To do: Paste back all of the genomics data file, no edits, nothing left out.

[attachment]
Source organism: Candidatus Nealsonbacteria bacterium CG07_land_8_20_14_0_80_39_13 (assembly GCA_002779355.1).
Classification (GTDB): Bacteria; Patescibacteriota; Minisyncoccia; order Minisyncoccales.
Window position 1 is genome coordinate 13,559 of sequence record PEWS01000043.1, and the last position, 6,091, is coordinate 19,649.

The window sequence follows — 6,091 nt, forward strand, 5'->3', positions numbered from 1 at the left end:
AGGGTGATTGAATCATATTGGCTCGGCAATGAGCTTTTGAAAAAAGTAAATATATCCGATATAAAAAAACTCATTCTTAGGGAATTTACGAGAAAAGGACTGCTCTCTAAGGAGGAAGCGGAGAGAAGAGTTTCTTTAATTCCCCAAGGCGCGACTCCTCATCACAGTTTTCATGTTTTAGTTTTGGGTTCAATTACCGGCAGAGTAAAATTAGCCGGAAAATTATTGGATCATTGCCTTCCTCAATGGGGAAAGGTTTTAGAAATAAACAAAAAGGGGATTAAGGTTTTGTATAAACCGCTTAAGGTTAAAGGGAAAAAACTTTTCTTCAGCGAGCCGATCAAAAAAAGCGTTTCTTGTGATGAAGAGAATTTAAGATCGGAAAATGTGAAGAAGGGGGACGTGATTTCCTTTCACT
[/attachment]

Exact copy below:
Source organism: Candidatus Nealsonbacteria bacterium CG07_land_8_20_14_0_80_39_13 (assembly GCA_002779355.1).
Classification (GTDB): Bacteria; Patescibacteriota; Minisyncoccia; order Minisyncoccales.
Window position 1 is genome coordinate 13,559 of sequence record PEWS01000043.1, and the last position, 6,091, is coordinate 19,649.

The window sequence follows — 6,091 nt, forward strand, 5'->3', positions numbered from 1 at the left end:
AGGGTGATTGAATCATATTGGCTCGGCAATGAGCTTTTGAAAAAAGTAAATATATCCGATATAAAAAAACTCATTCTTAGGGAATTTACGAGAAAAGGACTGCTCTCTAAGGAGGAAGCGGAGAGAAGAGTTTCTTTAATTCCCCAAGGCGCGACTCCTCATCACAGTTTTCATGTTTTAGTTTTGGGTTCAATTACCGGCAGAGTAAAATTAGCCGGAAAATTATTGGATCATTGCCTTCCTCAATGGGGAAAGGTTTTAGAAATAAACAAAAAGGGGATTAAGGTTTTGTATAAACCGCTTAAGGTTAAAGGGAAAAAACTTTTCTTCAGCGAGCCGATCAAAAAAAGCGTTTCTTGTGATGAAGAGAATTTAAGATCGGAAAATGTGAAGAAGGGGGACGTGATTTCCTTTCACT